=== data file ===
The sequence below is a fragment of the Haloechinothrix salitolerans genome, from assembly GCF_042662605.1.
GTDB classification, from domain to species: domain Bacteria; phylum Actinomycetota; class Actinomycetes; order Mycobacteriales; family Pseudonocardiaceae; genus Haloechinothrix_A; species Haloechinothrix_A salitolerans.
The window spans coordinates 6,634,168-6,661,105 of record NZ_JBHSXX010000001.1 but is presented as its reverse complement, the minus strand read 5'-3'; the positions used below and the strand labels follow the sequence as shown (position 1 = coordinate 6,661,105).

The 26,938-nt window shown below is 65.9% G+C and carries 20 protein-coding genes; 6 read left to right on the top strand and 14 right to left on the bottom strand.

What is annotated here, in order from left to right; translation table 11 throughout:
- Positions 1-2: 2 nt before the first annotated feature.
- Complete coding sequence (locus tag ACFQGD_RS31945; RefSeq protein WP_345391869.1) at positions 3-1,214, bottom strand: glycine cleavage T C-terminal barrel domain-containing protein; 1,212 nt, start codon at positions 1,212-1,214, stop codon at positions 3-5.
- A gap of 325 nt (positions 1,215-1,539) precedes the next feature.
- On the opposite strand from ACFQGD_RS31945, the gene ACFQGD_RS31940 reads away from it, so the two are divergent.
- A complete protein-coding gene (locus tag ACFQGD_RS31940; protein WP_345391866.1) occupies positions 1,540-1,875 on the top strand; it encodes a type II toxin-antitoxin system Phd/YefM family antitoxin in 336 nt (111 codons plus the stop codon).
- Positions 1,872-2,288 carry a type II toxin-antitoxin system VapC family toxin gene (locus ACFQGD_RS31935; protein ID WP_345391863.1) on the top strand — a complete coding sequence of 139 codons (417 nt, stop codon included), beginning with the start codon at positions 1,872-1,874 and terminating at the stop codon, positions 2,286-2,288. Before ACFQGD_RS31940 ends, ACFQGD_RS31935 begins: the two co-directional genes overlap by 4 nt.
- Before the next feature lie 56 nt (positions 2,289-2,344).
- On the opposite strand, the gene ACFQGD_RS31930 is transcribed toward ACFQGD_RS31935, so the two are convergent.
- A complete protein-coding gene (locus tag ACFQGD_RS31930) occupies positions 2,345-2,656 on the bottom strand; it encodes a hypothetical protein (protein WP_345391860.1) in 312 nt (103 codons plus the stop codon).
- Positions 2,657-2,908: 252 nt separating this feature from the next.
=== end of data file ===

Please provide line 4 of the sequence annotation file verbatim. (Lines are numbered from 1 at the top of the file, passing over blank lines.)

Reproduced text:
The 26,938-nt window shown below is 65.9% G+C and carries 20 protein-coding genes; 6 read left to right on the top strand and 14 right to left on the bottom strand.